June 19, 2019


Our region is green. We have extensive greenbelts of interconnected, preserved forested lands, distinguished with a variety of native trees. Our towns, communities and neighborhoods are populated with countless planted trees. In many instances, the built environment blends and meshes with the natural one to create a complete “green scene”.


According to the USDA’s official Plant Hardiness Zone, we are in Zone 8B – which is a thin string stretching from Savannah, down the Georgia Coast, thru Jacksonville, then due west along the Florida Panhandle, into southern Louisiana and deep south Texas. The northern portion of the next southern zone, Zone 9, lies just southeast, brushing the greater Jacksonville metro area and reaching into St. Johns County, near the ocean. Zone 8B is a temperamental zone. Appalachian-friendly plant species don’t like the heat and humidity of the Zone. Sub-tropical and tropical beauties, from points south, don’t fare well in our seasonally-cold events. These factors limit the number and variety of native plants in our region.


The silver-lining is that the variety we do have, flourishes. Rapid and lush tree growth is evident in both our forests and in our planted yards and commons. Many tree types readily respond to our soil and climatic conditions. When all related factors are in synch, our forests sustainably mature and our planted trees grow healthy and strong.


One of the very best native trees for our area is the Southern Live Oak, Quercus virginiana. The Live Oak is one of the strongest-wooded trees in America. It can endure for centuries. It will grow fast in its early years, not slowing down until it reaches around 100. The Live Oak typically (if left to its own devices) will mature with a beautiful, gracefully-spreading, shady canopy, sometimes spilling to the ground. When planted in areas where clearance is necessary, a Live Oak will readily adapt to having a “lifted” canopy. Live Oaks are elegant as individuals and are majestic in clusters, masses and groves. When planted at a modest size, they can create almost instant scale in the landscape. The tree is pest and disease resistant, a favorite haunt of birds and small mammals, produces a wildlife food crop and offers the very best kind of natural shade.


I have always been perplexed by folks that fall in love with our region, only to worry about the trees. Too often, trees (and regrettably, Live Oaks) are assumed to be at fault. Limbs and branches will fall, hurricane-spawned or otherwise. The pesky little leaves never will stop dropping and staining everything they touch. Roots will run rampant, night and day, wreaking imaginary havoc like a scene from Little Shop of Horrors. In the middle of the night, sounds of breaking driveways and collapsing foundations will drown out the chorus of frogs and bugs. Before long, “Root Fear” seeps in and the knee-jerk recourse is to fire up the chain saws.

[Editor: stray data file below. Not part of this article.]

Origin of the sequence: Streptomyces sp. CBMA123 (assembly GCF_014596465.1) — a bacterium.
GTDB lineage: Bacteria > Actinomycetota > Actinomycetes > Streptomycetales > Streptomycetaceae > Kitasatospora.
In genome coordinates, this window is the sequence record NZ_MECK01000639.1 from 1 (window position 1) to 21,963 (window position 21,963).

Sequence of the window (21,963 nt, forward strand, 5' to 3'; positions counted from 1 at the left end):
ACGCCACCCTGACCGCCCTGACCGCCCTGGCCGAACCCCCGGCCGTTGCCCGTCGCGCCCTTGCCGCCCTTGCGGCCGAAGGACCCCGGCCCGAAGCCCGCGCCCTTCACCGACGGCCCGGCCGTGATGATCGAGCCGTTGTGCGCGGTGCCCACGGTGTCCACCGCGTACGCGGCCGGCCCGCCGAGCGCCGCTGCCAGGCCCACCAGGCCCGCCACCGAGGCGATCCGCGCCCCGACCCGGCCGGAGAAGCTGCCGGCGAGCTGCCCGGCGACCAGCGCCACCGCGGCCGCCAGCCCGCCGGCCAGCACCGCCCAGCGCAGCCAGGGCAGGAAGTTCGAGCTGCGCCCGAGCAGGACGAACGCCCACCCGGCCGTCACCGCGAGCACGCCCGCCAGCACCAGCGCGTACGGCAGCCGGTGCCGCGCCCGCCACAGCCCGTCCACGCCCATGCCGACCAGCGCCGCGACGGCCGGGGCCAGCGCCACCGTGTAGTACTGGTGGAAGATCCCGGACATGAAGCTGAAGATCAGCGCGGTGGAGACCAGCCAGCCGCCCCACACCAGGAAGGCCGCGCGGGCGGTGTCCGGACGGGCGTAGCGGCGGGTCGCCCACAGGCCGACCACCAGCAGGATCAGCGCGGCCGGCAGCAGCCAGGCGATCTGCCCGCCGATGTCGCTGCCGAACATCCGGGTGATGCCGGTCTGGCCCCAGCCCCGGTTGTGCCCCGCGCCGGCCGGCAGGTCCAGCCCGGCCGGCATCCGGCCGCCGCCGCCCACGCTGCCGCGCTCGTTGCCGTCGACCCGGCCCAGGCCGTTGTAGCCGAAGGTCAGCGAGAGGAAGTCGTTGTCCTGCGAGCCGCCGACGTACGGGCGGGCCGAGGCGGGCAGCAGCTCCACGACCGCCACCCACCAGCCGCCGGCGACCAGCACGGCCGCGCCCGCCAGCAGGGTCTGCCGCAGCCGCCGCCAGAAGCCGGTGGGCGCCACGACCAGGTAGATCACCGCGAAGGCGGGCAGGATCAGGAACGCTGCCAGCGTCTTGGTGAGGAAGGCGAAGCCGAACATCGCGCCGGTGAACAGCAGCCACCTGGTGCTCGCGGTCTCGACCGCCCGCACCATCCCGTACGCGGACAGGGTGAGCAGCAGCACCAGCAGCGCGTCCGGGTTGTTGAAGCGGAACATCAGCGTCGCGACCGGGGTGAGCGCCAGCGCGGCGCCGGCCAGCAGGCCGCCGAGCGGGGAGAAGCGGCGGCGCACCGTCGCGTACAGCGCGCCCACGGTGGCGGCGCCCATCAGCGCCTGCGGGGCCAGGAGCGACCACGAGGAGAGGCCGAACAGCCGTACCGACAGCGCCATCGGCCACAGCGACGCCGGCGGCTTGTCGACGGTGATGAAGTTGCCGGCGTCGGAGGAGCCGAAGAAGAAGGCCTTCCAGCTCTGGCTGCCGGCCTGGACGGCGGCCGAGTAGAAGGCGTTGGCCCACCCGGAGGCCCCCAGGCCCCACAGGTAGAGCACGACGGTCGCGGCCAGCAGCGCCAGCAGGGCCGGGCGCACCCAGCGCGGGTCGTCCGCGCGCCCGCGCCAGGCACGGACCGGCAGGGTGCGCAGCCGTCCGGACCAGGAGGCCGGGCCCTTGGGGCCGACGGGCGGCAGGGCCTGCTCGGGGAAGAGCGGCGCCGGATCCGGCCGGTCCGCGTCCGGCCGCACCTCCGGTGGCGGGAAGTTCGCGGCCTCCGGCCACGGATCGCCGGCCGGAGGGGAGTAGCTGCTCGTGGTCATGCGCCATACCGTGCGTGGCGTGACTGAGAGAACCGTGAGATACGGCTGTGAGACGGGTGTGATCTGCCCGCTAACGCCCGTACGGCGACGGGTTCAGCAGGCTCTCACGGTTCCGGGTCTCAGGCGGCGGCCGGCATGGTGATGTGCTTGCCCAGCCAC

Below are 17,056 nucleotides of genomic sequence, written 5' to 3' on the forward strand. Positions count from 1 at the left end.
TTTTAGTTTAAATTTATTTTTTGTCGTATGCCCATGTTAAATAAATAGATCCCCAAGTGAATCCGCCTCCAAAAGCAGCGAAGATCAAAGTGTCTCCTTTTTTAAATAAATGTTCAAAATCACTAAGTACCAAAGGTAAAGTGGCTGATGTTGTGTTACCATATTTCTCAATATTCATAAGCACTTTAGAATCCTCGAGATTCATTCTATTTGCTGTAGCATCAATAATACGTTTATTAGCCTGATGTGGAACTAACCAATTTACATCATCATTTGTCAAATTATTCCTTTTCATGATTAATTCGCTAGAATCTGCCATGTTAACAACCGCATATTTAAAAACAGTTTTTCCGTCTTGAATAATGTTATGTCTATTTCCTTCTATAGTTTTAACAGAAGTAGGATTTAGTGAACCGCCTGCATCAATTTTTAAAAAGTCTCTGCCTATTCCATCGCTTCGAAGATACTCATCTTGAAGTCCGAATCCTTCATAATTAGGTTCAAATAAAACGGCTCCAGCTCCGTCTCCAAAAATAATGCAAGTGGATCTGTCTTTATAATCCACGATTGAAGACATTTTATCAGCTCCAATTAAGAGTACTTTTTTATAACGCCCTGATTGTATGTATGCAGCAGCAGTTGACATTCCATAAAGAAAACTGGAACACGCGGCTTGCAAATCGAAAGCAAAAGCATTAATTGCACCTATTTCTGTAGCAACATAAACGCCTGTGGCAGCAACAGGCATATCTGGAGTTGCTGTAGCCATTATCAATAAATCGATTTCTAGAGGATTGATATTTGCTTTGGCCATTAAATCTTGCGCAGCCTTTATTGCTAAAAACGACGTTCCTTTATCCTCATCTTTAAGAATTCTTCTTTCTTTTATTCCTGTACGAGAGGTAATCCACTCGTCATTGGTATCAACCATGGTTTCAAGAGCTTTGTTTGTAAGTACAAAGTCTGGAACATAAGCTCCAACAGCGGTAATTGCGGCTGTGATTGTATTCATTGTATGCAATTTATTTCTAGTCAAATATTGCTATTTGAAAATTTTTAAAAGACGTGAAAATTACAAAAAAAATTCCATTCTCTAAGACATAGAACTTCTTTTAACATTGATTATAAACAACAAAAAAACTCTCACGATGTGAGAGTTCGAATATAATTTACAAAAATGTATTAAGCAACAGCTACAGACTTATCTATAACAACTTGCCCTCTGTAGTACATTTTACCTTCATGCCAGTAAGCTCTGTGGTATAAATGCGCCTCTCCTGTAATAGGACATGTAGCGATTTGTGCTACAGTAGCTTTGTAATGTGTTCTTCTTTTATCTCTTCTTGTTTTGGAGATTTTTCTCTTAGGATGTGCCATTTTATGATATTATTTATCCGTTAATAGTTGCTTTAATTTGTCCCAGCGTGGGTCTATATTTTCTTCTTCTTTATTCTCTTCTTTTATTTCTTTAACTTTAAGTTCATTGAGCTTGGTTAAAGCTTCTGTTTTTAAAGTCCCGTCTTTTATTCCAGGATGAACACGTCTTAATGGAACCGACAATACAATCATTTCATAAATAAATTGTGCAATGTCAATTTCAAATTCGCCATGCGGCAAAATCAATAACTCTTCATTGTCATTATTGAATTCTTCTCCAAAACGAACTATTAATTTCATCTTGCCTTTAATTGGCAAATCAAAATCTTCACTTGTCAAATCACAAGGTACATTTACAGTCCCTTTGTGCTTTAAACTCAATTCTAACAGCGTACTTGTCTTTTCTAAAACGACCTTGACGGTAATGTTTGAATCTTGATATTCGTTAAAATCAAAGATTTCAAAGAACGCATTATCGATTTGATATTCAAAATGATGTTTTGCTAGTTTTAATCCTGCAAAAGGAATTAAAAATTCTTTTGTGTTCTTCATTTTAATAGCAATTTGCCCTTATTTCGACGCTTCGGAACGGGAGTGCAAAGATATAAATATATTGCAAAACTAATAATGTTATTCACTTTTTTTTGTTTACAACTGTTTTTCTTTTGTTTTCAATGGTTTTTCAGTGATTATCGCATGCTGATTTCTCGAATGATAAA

A trip to Savannah, or one closer-by to Riverside and Avondale, will reveal sterling examples of trees, roots, streets, curbs, sidewalks, porches and foundations all co-existing and getting along together. Sure, sidewalks and curbs may have to be repaired now and then – but these communities share a collective appreciation and understanding of the true value of mature trees. Pavements can be repaired, shaved and/or replaced, major tree root/s can be cut-back or severed in extreme cases, root barriers can be installed, overhanging and/or weakened branches and limbs can be manicured and cable-stayed to increase structural integrity, older trees can be removed and replaced with like kind in a close-by alternate location, and experienced arbor-care specialists can be consulted for practical and effective tree-saving options.


If you settle in a neighborhood graced with trees, count yourself among the most fortunate. Those trees were either preserved or planted at great cost. Collectively, the composition of natural greenbelts coupled with planted commons and streets, represents a long-lasting neighborhood amenity – one that will buoy and increase your home’s value. When streets and paths enable you to traverse in the shade, whether by car, foot, bike or cart, your health and disposition will be rewarded.


Root Fear be damned. Tree hug – don’t mug. Share the benefits of our Tree Treasures, appreciate them, exercise care and plant more.

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Davidson Realty